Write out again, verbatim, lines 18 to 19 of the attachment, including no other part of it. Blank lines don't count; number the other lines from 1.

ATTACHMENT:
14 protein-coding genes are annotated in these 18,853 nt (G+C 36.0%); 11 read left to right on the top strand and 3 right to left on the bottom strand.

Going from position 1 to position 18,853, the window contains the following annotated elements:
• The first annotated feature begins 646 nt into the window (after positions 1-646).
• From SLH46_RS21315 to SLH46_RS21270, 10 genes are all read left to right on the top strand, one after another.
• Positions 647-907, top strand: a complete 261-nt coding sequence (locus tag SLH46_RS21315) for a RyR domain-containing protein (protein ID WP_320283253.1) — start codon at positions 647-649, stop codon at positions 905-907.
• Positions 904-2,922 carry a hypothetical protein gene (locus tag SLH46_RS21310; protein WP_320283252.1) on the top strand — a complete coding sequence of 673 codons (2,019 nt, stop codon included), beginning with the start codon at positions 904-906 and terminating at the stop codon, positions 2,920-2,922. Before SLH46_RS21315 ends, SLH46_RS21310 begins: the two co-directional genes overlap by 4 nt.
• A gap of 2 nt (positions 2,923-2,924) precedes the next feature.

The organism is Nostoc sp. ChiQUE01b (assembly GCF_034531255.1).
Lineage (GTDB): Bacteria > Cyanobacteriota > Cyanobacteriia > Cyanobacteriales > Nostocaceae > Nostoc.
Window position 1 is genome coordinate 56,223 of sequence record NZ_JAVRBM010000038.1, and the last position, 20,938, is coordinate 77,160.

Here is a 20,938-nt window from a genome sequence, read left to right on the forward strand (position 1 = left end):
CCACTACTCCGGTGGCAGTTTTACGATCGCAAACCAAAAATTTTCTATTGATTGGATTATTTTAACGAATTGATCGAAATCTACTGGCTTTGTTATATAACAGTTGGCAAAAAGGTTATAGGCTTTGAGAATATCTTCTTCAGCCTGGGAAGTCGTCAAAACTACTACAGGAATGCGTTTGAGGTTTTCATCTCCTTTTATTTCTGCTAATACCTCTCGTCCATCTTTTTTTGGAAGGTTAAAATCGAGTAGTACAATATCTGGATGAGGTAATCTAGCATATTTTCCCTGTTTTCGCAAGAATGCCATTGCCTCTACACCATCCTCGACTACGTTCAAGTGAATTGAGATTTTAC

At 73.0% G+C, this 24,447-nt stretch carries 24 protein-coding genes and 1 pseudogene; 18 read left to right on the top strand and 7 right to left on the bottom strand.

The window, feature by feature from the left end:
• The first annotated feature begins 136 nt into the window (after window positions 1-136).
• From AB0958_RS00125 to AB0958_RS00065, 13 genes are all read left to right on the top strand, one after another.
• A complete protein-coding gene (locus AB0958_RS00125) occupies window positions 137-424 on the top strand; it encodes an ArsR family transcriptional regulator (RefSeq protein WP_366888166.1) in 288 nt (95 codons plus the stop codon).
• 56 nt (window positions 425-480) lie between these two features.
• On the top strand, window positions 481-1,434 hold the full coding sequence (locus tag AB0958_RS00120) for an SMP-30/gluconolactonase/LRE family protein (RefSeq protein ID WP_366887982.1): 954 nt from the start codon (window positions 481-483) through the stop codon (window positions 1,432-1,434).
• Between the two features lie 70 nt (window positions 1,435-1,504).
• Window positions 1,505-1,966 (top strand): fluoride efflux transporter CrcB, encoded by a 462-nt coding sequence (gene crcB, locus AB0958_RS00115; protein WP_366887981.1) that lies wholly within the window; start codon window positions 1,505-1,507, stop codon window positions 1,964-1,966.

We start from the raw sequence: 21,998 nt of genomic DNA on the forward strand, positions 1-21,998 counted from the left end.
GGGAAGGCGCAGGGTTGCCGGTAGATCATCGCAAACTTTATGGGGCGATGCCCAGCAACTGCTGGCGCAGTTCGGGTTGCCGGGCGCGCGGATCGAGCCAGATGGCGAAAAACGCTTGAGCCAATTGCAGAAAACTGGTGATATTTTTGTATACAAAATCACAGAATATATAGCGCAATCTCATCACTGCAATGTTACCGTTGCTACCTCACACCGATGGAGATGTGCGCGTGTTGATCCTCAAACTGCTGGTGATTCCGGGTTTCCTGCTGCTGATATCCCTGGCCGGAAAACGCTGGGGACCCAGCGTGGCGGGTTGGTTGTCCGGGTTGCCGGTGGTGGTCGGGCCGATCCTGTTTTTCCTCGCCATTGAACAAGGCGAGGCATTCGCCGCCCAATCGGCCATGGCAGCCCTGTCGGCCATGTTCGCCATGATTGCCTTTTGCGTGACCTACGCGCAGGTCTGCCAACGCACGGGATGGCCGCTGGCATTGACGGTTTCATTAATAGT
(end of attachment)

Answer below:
• 56 nt (window positions 425-480) lie between these two features.
• On the top strand, window positions 481-1,434 hold the full coding sequence (locus tag AB0958_RS00120) for an SMP-30/gluconolactonase/LRE family protein (RefSeq protein ID WP_366887982.1): 954 nt from the start codon (window positions 481-483) through the stop codon (window positions 1,432-1,434).